After two days of free agency, the Tennessee Titans have bolstered their secondary and gotten some needed special teams help.
Let’s not lie to ourselves, we were expecting the Tennessee Titans to make a splash in free agency. They were coming in with over $60M in cap space and it was expected that they would spend some dough, at least for wide receiver help. So far, that hasn’t happened and the top wide receivers are off the market. Even the middle tier receiver market is thin. The Titans have addressed the two biggest weaknesses on the team, though: the defensive backfield and special teams. We’ll see what they do as free agency continues.
Contract: 3 years, $30M
It took until nearly the wee ours of the night, but the Titans made a splash late into the first day of free agency by inking Ryan. A Jon Robinson favorite (he drafted him in New England), Ryan isn’t quite a shutdown cornerback, but he’s a hell of a cover guy and is one of the best tackling corners in the league. Ryan immediately provides a consistent cornerback option for Dick LeBeau. With Cyprien and Ryan in tow, the revamping of the Titans secondary is in full swing.
Contract: 4 years, $25M
The former Jacksonville Jaguars strong safety will form a nice complementary pairing with Kevin Byard. Cyprien was Pro Football Focus’ second ranked safety in this free agent class (ahead of Eric Berry and slightly behind Tony Jefferson) and is a fierce run stopper from the safety position. His signing will, presumably, allow Byard to play a center field safety role, a position where his ballhawking skill will be put to great use.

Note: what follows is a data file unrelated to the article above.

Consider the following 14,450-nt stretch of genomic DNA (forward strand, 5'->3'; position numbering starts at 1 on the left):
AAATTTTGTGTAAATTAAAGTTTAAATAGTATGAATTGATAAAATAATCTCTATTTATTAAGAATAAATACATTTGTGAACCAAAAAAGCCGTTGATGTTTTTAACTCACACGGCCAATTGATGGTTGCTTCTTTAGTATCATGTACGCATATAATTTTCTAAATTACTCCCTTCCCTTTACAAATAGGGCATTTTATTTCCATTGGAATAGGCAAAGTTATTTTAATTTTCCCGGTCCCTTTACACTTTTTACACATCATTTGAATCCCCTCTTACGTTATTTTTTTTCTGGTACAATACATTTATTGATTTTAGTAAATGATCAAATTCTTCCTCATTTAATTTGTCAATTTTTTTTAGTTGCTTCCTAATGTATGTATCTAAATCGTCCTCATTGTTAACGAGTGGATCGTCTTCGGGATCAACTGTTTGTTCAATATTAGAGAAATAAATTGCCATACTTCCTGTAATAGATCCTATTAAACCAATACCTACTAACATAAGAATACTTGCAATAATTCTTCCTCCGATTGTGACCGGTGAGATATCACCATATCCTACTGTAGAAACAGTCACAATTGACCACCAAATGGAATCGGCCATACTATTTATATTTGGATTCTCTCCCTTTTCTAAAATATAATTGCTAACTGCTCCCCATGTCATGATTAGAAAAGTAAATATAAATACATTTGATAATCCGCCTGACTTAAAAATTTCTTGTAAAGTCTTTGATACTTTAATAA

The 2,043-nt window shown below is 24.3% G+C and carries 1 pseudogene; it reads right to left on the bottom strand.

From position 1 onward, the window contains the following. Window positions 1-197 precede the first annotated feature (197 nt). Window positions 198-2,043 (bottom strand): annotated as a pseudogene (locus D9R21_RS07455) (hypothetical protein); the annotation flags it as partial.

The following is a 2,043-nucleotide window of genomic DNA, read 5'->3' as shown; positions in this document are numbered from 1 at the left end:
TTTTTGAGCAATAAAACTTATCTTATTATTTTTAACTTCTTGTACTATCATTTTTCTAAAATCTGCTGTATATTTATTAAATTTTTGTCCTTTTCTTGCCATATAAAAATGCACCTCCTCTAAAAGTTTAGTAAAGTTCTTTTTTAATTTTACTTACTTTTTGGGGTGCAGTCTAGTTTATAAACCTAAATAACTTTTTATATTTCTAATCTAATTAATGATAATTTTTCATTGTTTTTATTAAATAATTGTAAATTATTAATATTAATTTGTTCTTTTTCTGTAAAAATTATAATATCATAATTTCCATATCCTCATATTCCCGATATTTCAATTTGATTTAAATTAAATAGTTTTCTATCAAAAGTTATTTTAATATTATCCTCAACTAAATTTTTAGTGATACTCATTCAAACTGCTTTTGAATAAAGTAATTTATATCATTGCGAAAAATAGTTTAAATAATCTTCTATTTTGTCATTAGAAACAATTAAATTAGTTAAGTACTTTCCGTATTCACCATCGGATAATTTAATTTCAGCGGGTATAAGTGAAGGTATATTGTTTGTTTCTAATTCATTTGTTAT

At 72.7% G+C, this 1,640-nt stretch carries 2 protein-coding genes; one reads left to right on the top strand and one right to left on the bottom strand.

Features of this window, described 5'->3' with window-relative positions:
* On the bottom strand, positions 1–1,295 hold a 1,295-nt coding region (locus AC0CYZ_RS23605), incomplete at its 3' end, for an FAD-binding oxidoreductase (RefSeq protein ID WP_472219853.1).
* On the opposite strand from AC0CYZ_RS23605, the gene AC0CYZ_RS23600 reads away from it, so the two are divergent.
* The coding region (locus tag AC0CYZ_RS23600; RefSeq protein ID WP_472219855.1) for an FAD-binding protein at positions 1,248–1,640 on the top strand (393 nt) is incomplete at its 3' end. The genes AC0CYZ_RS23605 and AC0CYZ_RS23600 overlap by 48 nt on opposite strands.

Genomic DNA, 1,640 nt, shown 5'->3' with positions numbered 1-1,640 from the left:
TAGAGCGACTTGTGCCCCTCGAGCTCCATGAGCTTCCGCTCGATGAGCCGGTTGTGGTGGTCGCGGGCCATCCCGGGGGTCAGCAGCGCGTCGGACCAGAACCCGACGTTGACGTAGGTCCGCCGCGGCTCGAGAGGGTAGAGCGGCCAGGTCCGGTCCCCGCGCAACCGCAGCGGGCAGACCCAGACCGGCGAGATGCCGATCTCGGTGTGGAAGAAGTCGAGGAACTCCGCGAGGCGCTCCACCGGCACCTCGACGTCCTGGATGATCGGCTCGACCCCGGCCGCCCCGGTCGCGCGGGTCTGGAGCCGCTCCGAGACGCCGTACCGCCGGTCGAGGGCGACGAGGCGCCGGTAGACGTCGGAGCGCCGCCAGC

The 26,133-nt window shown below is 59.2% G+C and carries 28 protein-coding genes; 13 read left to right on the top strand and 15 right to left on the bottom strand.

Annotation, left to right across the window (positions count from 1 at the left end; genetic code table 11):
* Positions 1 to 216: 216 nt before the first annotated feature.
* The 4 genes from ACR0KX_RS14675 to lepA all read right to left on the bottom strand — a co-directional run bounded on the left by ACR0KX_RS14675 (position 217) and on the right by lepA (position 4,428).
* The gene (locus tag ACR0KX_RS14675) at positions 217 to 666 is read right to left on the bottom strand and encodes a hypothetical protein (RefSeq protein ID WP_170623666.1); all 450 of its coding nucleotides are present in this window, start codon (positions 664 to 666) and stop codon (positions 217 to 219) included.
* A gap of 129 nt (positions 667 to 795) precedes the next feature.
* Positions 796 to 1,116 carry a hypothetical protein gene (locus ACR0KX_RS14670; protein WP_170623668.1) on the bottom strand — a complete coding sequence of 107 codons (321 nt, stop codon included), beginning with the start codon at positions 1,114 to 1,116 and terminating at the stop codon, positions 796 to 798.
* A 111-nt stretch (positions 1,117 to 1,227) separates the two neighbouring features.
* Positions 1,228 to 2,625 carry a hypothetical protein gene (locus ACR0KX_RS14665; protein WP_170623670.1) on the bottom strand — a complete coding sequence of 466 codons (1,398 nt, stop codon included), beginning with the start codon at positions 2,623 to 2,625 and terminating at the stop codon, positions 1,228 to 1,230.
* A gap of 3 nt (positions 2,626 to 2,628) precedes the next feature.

Contract: 3 years, $6M
Formerly of the St. Louis Rams and Oakland Raiders, Bates was a special teams captain at one point and should greatly help a poor special teams unit that has struggled for years.
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Contract: 2 years, $4.75M
Another of the Oakland Raiders’ special teams unit, Trawick gives the TItans two core special teamers with their first three free agent signings. The Titans realized their main weakness and shored it up quickly. Trawick will also provide for nice depth at the safety position.
Many in Atlanta are not big fans of Weems, but he can’t be worse than Marc Mariani was last year. The Titans needed to make a change at returner. Even if Weems is just used for special teams, he’ll still make a big impact in that aspect. If he’s our primary returner, then that’s a bonus.
Contract: 3-year deal, figure N/A
After missing out on Brandon Williams, the Titans settled for Sylvester. “Sly” graded very poorly last season, according to PFF, especially in run defense. We’ll hope that a scene change will bring out the potential that made him a first round pick back in 2013.
Contract: 2 years, figure N/A
Klug is a fan favorite, and for good reason. He consistently gets pressure on quarterbacks in his limited snaps and is one of the most effective pass rushers in the league. He was a no-brainer re-signing, even if he’s coming off an achilles injury.
Contract: 2 years, figure N/A
A decent backup linebacker and special teams player, Palmer is a cheap and efficient re-signing.
Contract: multi-year deal, figure N/A
With Anthony Fasano bolting back to Miami, Supernaw became a priority for the Titans. Supernaw shouldn’t be anything more than a No. 3 tight end, with a rookie tight end likely to be introduced after the draft.